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SAINT EQUITIUS OF VALERIA (BETWEEN 480 AND 490-CIRCA 570)

Benedictine Abbot and Founder of Monasteries

St. Equitius of Valeria was a protégé of St. Benedict of Nursia (circa 480-circa 550).

St. Equitius, born in the area of Valria Suburbicarla (now L’Aquila-Rieti-Tivoli, near Abruzzi, Italy) between 480 and 490, was a Benedictine monk and a famous preacher.  He founded many monasteries on the Italian peninsula and served as the Abbot of San Lorenzo di Pizzoli, Valeria Suburbicarla.  He died there circa 570.

Sts. Benedict and Equitius were crucial to Western civilization.  Monasticism preserved knowledge and provided social services.  Monasteries were also orphanages, homes for abandoned children, hospitals, and centers of learning, as well as hubs for missionary activity.  The indirect legacy of St. Benedict and Equitius has long been staggering.

KENNETH RANDOLPH TAYLOR

JUNE 14, 2018 COMMON ERA

THE FEAST OF CHARLES AUGUSTUS BRIGGS, U.S. PRESBYTERIAN MINISTER, EPISCOPAL PRIEST, AND ALLEGED HERETIC; AND HIS DAUGHTER, EMILIE GRACE BRIGGS, BIBLICAL SCHOLAR AND “HERETIC’S DAUGHTER”

THE FEAST OF SAINT METHODIUS I OF CONSTANTINOPLE, DEFENDER OF ICONS AND ECUMENICAL PATRIARCH OF CONSTANTINOPLE; AND SAINT JOSEPH THE HYMNOGRAPHER, DEFENDER OF ICONS AND THE “SWEET-VOICED NIGHTINGALE OF THE CHURCH”

THE FEAST OF WILLIAM HIRAM FOULKES, U.S. PRESBYTERIAN MINISTER AND HYMN WRITER

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O God, by whose grace your servant Saint Equitius of Valeria,

kindled with the flame of your love, became a burning and a shining light in your Church:

Grant that we also may walk before you as children of light;

through Jesus Christ our Lord, who lives and reigns with you,

in the unity of the Holy Spirit, one God, now and forever.  Amen.

Acts 2:42-47

Psalm 133 or 34:1-8 or 119:161-168

2 Corinthians 6:1-10

Matthew 6:24-33

–Adapted from Holy Women, Holy Men:  Celebrating the Saints (2010), 723

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Feast of St. Augustine of Canterbury (May 26)   2 comments

Above:  England, 600 C.E.

Image scanned by Kenneth Randolph Taylor from Hammond’s World Atlas–Classics Edition (1968)

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SAINT AUGUSTINE OF CANTERBURY (DIED MAY 26, 604 OR 605)

Archbishop of Canterbury

Anglican feast day = May 26

Roman Catholic feast day = May 27

Alternative feast day = May 28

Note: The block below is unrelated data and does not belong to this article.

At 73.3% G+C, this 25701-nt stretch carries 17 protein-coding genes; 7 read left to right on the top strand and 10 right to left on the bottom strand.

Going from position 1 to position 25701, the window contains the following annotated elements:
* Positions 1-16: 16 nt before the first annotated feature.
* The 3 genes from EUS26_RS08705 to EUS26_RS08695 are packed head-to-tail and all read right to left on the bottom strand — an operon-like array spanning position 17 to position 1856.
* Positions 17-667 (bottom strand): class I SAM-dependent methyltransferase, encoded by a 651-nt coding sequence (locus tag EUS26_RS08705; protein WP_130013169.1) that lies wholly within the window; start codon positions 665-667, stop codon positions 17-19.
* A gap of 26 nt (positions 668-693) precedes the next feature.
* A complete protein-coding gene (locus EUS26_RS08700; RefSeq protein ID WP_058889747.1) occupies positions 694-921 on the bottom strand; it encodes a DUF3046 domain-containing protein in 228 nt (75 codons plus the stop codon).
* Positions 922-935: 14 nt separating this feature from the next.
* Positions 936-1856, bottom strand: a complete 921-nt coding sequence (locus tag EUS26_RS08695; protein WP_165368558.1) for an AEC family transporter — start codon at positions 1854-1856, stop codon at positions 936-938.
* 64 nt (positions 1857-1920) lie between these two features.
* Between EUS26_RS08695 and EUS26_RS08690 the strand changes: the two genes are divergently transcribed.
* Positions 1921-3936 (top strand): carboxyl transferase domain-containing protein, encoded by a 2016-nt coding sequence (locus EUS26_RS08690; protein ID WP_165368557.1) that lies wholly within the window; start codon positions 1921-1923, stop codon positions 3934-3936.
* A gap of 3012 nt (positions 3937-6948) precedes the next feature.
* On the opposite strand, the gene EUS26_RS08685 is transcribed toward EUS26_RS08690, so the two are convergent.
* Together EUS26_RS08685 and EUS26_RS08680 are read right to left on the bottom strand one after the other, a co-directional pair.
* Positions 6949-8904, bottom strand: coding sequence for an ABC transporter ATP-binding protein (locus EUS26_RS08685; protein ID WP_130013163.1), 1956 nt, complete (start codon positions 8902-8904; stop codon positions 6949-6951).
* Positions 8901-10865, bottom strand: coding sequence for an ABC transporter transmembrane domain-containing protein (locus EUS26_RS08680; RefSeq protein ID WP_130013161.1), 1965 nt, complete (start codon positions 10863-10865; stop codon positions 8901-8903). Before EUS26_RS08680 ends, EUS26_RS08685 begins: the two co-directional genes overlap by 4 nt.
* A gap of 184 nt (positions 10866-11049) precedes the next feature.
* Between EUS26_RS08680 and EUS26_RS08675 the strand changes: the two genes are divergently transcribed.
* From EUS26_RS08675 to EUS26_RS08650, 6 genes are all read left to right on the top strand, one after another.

In 596 our saint was the Prior of the Monastery of St. Andrew, Rome.  If he had remained there, he would have been at most a footnote in history.  That year, however, Pope St. Gregory I “the Great” appointed him to lead a group of 30 or so missionary monks to southern England.  The Christian Gospel had most likely come to the island of Britain with the Roman army.  In the wake of Roman withdrawal and pagan invasions, however, the Celtic Church was present mostly in the western and northern regions of the island.

The Italian-born monk and his entourage arrived in the Kingdom of Kent in 597.  King Ethelbert of Kent (reigned circa 597-616) and his Frankish Christian wife, Bertha (both saints in the Roman Catholic Church), welcomed them.  With royal support the monks settled in Canterbury and began to preach.  That year, at Arles, he became a bishop.  Four years later St. Gregory the Great promoted St. Augustine to the rank of Archbishop.  As the first Archbishop of Canterbury St. Augustine ordained priests, consecrated bishops (including St. Mellitus, a subsequent Archbishop of Canterbury), consecrated the cathedral at Canterbury, presided over the construction of the Monastery of Sts. Peter and Paul (later renamed St. Augustine’s), converted King Ethelbert and many royal subjects, and attempted to united the Celtic and Roman Catholic Churches.  He did not live long enough to witness the completion of the final goal at the Synod of Whitby (664).

The year of St. Augustine’s death is uncertain.  The official website of the Archbishop of Canterbury states that he died between 604 and 609.  The 1968 edition of the Encyclopedia Britannica lists his death as occurring no earlier than 604 and probably before Easter 607.  The Oxford Dictionary of the Christian Church (Second Edition, 1974) states that our saint died in either 604 or 605.  The 1962 edition of The Encyclopedia Americana provides 604 as the year of his death.  Common Worship:  Services and Prayers for the Church of England (2000) lists 605 as the year of his death.   Holy Women, Holy Men:  Celebrating the Saints (2010) and A Great Cloud of Witnesses:  A Calendar of Commemorations (2016), resources of The Episcopal Church, also list the year of St. Augustine’s death as 605.

St. Augustine of Canterbury, with help from other saints (not all of them canonized), laid a fine foundation for the Roman Catholic Church in Britain.

KENNETH RANDOLPH TAYLOR

DECEMBER 7, 2017 COMMON ERA

THE FEAST OF PHILIP AND DANIEL BERRIGAN, ROMAN CATHOLIC PRIESTS AND SOCIAL ACTIVISTS

THE FEAST OF ANNE ROSS COUSIN, SCOTTISH PRESBYTERIAN HYMN WRITER

THE FEAST OF GERALD THOMAS NOEL, ANGLICAN PRIEST AND HYMN WRITER; BROTHER OF BAPTIST WRIOTHESLEY NOEL, ANGLICAN PRIEST, ENGLISH BAPTIST EVANGELIST, AND HYMN WRITER; AND HIS NIECE, CAROLINE MARIA NOEL, ANGLICAN HYMN WRITER

THE FEAST OF MARIA JOSEPHA ROSSELLO, COFOUNDER OF THE DAUGHTERS OF OUR LADY OF PITY

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O Lord our God, by your Son Jesus Christ you called your apostles